One thing I learned during my years of public service is that no piece of legislation is perfect. However, in the current debate over modernizing and strengthening our decades-old chemical regulation law, the status quo is not an option. Not when we finally have the opportunity to pass a bipartisan bill that will ensure the safety of chemicals that Americans are exposed to in their everyday lives.
The Toxic Substances Control Act, which oversees the regulation of chemicals in the United States, was signed into law in 1976 and is sorely outdated. I saw this firsthand in my more than three decades working at the Environmental Protection Agency, first as a staff chemist and eventually as the director of the Office of Pollution Prevention and Toxics. After working with TSCA for nearly the entire time the law has been in force, it’s clear that there are serious gaps and limitations that need to be addressed.
This isn’t necessarily a new or unique conclusion. In fact, there is wide recognition that the law should be reformed. While there were high hopes within the EPA and elsewhere that TSCA would establish an effective program to identify and regulate potentially dangerous chemicals, the nearly four decades since have shown that the current law is not up to the task. The law provided broad authority but vague priorities to guide the EPA’s work. This combination never came together in a way that could yield an agreed set of program goals that would then be pursued to test and manage the risks of the thousands of chemicals in commerce.
TSCA stands as the only major federal environmental statute that has never been updated. That’s why so many groups stepped forward to support the late Sen. Frank Lautenberg and Sen. David Vitter when they brokered a bipartisan compromise with the Chemical Safety Improvement Act to improve the effectiveness of federal chemical regulation.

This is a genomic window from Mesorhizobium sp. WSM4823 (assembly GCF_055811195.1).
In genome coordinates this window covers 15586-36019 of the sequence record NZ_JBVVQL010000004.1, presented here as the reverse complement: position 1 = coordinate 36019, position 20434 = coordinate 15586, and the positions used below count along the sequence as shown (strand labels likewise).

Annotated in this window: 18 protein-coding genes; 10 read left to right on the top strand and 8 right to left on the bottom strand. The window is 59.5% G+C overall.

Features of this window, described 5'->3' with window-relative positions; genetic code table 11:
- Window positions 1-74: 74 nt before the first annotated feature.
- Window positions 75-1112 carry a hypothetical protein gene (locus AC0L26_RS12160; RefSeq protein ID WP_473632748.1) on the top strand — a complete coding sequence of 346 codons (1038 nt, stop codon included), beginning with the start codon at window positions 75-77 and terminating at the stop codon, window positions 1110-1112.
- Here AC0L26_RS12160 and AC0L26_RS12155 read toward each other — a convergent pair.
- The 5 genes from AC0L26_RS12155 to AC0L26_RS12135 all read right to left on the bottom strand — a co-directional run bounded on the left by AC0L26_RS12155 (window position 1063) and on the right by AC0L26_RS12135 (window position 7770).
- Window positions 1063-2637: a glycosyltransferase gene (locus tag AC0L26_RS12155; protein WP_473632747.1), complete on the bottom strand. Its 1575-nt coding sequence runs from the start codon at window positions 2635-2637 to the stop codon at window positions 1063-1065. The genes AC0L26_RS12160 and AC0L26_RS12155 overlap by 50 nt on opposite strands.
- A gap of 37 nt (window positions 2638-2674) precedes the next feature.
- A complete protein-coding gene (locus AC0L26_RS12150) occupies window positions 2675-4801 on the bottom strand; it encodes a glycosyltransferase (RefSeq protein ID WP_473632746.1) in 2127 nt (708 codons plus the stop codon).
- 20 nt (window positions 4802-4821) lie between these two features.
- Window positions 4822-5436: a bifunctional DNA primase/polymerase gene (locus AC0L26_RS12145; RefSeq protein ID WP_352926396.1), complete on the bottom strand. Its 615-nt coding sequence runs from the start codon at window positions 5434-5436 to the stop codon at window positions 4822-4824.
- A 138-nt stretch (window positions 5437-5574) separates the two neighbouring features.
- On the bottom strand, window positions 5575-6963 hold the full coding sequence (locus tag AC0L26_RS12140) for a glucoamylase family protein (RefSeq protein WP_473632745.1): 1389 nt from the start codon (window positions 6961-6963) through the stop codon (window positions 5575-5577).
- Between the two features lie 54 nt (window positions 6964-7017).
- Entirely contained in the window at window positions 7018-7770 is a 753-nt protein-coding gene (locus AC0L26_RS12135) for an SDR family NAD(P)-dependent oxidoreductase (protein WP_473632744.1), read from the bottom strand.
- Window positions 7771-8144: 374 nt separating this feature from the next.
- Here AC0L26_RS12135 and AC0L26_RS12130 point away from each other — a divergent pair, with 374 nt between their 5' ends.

The CSIA is good news for American families and the environment because it gives the EPA the mandate and the authority needed to conduct safety assessments of chemicals, identify potential risks, and take action to protect children, families and the environment from exposure to chemicals that present unreasonable risks of harm. This is particularly meaningful when you consider that when TSCA was enacted, thousands of chemicals were allowed to remain in use even though they had not undergone any evaluation, and TSCA compounded the problem by making it difficult to implement an orderly process to review and regulate these “grandfathered” chemicals.
The CSIA would require, as a matter of U.S. policy and law, that all chemicals, including the grandfathered ones already in use, be systematically evaluated for safety.
The legislation will also make it much easier for the EPA to obtain the test data needed to assess health and environmental effects. CSIA deals with what I consider to be the central failing of TSCA by giving the EPA streamlined authority to require industry to conduct chemical testing using any of several regulatory approaches.
On January 3, Sen. Kirsten Gillibrand, D-N.Y., raises her right hand as her son Henry messes up her hair while Vice President Joseph R. Biden Jr., delivers the ceremonial swearing-in in the Old Senate Chamber. Gillibrand's other son Theodore, lower right, looks on.
Each year since 1990, CQ Roll Call has reviewed the financial disclosures of all 541 senators, representatives and delegates to determine the 50 richest members of Congress. This year's report, derived from forms covering the calendar year 2012, shows it took a net worth of $6.67 million to crack the exclusive club.